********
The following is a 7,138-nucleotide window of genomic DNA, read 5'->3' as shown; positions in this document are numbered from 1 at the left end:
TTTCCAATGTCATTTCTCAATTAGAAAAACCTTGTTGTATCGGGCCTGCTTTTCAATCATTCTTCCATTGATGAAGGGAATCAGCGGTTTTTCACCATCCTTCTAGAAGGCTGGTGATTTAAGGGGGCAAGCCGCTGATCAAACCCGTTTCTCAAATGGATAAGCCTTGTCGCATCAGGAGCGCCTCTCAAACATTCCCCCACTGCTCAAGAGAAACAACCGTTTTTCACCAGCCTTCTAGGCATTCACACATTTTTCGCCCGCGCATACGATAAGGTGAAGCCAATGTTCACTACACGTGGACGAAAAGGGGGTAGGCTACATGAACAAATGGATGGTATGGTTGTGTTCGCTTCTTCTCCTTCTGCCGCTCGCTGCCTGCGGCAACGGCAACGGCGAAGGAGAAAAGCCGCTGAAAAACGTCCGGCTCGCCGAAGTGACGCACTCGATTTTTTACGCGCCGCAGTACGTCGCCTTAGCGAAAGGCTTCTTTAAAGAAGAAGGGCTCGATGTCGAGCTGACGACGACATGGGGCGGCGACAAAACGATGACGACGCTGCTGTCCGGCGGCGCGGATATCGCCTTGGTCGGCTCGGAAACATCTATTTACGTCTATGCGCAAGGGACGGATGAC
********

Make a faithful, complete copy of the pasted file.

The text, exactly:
The following is a 7,138-nucleotide window of genomic DNA, read 5'->3' as shown; positions in this document are numbered from 1 at the left end:
TTTCCAATGTCATTTCTCAATTAGAAAAACCTTGTTGTATCGGGCCTGCTTTTCAATCATTCTTCCATTGATGAAGGGAATCAGCGGTTTTTCACCATCCTTCTAGAAGGCTGGTGATTTAAGGGGGCAAGCCGCTGATCAAACCCGTTTCTCAAATGGATAAGCCTTGTCGCATCAGGAGCGCCTCTCAAACATTCCCCCACTGCTCAAGAGAAACAACCGTTTTTCACCAGCCTTCTAGGCATTCACACATTTTTCGCCCGCGCATACGATAAGGTGAAGCCAATGTTCACTACACGTGGACGAAAAGGGGGTAGGCTACATGAACAAATGGATGGTATGGTTGTGTTCGCTTCTTCTCCTTCTGCCGCTCGCTGCCTGCGGCAACGGCAACGGCGAAGGAGAAAAGCCGCTGAAAAACGTCCGGCTCGCCGAAGTGACGCACTCGATTTTTTACGCGCCGCAGTACGTCGCCTTAGCGAAAGGCTTCTTTAAAGAAGAAGGGCTCGATGTCGAGCTGACGACGACATGGGGCGGCGACAAAACGATGACGACGCTGCTGTCCGGCGGCGCGGATATCGCCTTGGTCGGCTCGGAAACATCTATTTACGTCTATGCGCAAGGGACGGATGAC